In this episode, the Education Lead at Plottr, Troy Lambert, interviews bestselling fantasy author and story coach Joseph Nassise about Story Engines. Created by Nassise, Story Engines is ‘an intuitive four-act plot structure for writing commercial fiction’ and can be used for any genre – from sci-fi to young adult, horror to romance.
Nassise discusses that while going through a period of struggling to get his work published, he began to ‘sit back and review all the stories’ that he ‘truly loved’ and, in particular, how they were ‘put together’, in terms of structure. Realising that the problem with his own unpublished work was, in fact, the structure, he goes on to state that once that was fixed, he began to sell work again.
The Story Engines template is split into four phases: Preparation, Reactive, Proactive, and Conclusion. Nassise discusses that what is important regarding these phases is ‘the order you place them in and the bridges that connect them’ or what he refers to as ‘game-changing moments’ or the ‘elements that push the reader deeper into the story’.
Breaking down the phases further, Nassise explains that the Preparation Phase is for ‘preparing the reader for everything that’s’ going to come’ and introducing elements such as characters and setting. The reactive phase is where the protagonist reacts after the first game-changing moment. Nassise states this is usually an emotional reaction, causing the character to ask ‘how and why’ that moment happened to them. Bridged by a second game-changing moment, following that is the proactive phase – where the protagonist needs to become ‘active’ in dealing with whatever obstacle has been placed in their path. Finally, we reach the conclusion phase after a third and final game-changing moment. This phase is where your protagonist (hopefully) succeeds, and the story concludes.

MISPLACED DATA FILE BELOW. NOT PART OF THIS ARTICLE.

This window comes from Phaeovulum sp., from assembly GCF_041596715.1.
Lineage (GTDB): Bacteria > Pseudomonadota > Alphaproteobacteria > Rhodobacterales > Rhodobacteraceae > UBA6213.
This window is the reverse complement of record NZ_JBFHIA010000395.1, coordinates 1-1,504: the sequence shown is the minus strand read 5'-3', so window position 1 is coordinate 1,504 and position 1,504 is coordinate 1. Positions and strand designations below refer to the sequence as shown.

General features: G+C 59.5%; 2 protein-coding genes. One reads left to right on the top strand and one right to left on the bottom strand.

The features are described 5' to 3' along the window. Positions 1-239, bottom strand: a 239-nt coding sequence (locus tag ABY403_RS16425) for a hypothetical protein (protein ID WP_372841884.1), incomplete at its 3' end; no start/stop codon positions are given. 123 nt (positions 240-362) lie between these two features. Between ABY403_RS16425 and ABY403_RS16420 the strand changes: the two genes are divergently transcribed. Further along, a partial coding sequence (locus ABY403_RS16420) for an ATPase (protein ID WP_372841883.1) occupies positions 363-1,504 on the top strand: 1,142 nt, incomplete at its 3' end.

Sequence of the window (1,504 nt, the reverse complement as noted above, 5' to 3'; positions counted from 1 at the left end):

This fantastic episode focuses on using Story Engines to inspire any author who has ever struggled to plot their story. As he explains each phase or moment, Nassise gives many great tips on making them count towards your overall story, explaining in depth what your characters should be doing at each plot stage.
If you have found yourself struggling to plot your story, Story Engines may be just what you need!
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